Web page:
In order to get to this number, I have devised a plan. Unfortunately, Columbia University tuition is NOT cheap. That’s going to set me back about $18,000 — but… we always have a backup plan at Simply Prepared. I came up with a scenario where 70% of my paycheck goes straight into a savings account — and the rest can be used for expenses. Yes everyone, 70%. I’m aggressive.
I could have just had 100% sent to my checking account, but I think there is a psychological aspect to saving. When it’s in another account, and it’s much more difficult to touch that money, it becomes easier and less tempting to use. Those boundaries allow me to stay within budget and go about my business without ever thinking about it. As that wonderful saying goes… out of sight, out of mind.
Let’s check out how the month of June 2020 did…
Automatic & Reoccurring: $2457.22 ← the 70% of my check!
**High yield Interest: $2.89
** Nothing out of the blue for me 🙂 I think the interest from the high yield savings is a nice touch — I’m not reliant on it — but it’s the cherry on the cake — so to speak.
Okay — so, when I was in college I worked a ton. I had three jobs three years in a row. It was exhausting, but also paid off. Through that time I stashed away $400 in a savings account, and $10,000 into a Roth IRA account. If you take anything from this article it’s COMPOUNDING INTEREST. Because my goal to 300K is short term, I need to be super aggressive. But if I just put 10K and let it sit there for 30 years, I’m sure with market rates, it would be easy for it to reach 300K.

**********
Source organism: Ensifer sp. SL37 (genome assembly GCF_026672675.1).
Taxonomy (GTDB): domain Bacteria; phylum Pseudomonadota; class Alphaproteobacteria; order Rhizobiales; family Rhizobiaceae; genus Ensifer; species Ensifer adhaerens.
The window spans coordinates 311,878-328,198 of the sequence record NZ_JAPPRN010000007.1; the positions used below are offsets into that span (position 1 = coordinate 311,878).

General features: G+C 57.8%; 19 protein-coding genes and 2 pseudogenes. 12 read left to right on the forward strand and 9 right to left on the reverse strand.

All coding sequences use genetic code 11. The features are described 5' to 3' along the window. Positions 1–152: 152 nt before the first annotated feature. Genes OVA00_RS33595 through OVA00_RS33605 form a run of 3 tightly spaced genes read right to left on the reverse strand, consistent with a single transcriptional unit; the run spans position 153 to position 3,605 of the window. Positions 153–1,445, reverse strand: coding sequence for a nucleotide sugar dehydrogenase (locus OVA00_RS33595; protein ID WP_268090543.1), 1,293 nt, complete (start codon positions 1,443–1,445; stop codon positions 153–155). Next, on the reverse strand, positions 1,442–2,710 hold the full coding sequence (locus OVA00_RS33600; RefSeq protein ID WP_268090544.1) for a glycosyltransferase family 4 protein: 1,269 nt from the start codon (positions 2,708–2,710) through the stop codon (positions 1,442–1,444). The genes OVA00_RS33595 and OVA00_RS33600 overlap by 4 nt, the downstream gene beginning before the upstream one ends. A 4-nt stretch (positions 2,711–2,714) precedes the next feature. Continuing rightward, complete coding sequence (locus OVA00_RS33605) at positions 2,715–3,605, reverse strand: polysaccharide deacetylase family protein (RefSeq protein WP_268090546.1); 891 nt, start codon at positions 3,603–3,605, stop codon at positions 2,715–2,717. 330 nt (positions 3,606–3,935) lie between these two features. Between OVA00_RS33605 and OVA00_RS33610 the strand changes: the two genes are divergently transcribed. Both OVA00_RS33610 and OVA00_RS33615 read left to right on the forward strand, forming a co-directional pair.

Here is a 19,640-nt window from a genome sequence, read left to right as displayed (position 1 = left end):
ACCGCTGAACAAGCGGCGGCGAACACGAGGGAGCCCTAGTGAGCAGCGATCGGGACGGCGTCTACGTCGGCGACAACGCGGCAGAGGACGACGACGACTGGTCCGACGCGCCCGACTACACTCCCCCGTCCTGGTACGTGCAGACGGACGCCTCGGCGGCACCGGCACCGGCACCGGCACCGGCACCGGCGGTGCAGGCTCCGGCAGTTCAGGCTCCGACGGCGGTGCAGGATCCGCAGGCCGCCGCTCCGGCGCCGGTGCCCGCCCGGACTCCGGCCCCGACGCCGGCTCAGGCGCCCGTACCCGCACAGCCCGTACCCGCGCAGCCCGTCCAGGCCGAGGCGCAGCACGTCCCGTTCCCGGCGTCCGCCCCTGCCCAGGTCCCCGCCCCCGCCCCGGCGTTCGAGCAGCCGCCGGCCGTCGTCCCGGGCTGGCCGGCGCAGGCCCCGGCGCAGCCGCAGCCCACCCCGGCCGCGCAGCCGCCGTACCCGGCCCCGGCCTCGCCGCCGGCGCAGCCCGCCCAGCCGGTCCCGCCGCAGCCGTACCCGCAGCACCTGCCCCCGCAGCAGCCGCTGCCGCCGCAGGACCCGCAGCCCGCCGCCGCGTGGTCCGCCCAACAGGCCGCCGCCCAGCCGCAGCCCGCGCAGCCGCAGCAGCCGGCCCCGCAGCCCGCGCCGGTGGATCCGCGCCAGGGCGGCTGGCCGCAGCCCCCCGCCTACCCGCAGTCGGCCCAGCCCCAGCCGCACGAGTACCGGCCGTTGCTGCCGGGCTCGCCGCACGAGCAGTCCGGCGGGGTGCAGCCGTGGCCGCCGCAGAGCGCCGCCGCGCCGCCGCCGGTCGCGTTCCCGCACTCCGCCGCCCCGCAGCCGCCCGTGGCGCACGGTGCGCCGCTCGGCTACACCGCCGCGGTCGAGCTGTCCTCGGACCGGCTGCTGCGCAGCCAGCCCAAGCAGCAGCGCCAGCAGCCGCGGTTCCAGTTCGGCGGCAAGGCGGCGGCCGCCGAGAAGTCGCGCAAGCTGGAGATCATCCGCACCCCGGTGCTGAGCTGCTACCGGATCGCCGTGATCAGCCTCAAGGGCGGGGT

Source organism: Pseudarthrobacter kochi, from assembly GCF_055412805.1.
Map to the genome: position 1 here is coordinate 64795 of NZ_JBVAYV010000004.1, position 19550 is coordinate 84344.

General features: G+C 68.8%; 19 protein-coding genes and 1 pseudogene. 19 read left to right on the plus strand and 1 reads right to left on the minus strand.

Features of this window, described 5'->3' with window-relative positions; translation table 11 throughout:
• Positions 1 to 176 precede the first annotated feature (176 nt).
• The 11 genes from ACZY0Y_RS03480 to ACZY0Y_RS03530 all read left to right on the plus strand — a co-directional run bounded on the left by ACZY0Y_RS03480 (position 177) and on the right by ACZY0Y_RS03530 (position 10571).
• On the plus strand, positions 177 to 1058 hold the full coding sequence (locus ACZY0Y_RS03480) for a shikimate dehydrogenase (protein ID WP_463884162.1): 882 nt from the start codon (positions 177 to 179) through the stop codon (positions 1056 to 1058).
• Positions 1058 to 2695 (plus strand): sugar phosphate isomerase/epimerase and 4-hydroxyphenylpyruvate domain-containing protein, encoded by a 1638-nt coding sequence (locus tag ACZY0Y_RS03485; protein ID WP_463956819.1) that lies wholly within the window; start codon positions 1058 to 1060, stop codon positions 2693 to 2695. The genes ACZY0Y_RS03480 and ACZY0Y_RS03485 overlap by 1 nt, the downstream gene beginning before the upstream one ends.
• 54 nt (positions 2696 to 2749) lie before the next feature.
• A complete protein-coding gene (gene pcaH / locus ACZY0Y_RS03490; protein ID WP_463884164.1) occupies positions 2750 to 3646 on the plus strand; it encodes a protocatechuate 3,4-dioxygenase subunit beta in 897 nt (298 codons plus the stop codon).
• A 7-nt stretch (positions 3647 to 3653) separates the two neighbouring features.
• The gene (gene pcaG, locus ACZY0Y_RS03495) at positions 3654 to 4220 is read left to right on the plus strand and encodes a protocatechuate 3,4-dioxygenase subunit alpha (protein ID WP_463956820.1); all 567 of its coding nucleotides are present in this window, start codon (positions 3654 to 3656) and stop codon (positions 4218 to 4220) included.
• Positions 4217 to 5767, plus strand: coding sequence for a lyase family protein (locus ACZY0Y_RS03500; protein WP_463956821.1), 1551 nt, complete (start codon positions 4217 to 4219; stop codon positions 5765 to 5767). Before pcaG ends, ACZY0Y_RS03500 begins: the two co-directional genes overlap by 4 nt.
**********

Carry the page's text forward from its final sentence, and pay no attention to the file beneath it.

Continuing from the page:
The power of compounding interest is like magic. Please take advantage of this when you are young. I know it’s so easy to think, I’ll make more money in the future and just save more then. With inflation, and growing expenses, and procrastination, it can be a really complicated formula for disaster. Do your future self a favor and invest.
**Retirement Account: +7.3% gain
**Individual Stock Account: -3.2% loss
** Not bad for a month’s performance. Haha. I wish the Individual stock account would be positive, but we have bad months, and we have good months. To help diversify my savings (and keep up with inflation), I also invest my money in the stock market.
Stay tuned for a whole article on investing!
Overall Financial Health Pulse
A little background about my Savings ratio. I haven’t contributed to my Roth IRA since I graduated from college. I’ve been paying for my masters degree, so that’s why I haven’t racked up a huge amount of savings. But have no fear… this takes time. With a little patience, I’m sure I’ll be where I need to be by December 2020.
I like to take an addition of where I am overall with all three accounts and have a good understanding of how much I have in total, and if the percentages are where I want/need them to be in order to reach that 300K number. The 300K consists of three things — savings, personal/individual stock, and retirement. With the power of all three working together, it gives me flexibility now, and in the future. (Whispers: Compounding Interest)
My goals for July — don’t spend so much money! I’m hoping to go on vacation sometime in August, so the surplus I don’t spend in July will definitely go to some amazing food in August! Drum roll everyone! I have saved a grand total of $32,053 by the end of June 2020. That means I’m 10.6% closer to my goal of $300,000. Round of applause please! Can’t wait to see this ticker get closer and closer to the 100% mark.
Stay tuned for next months’ update!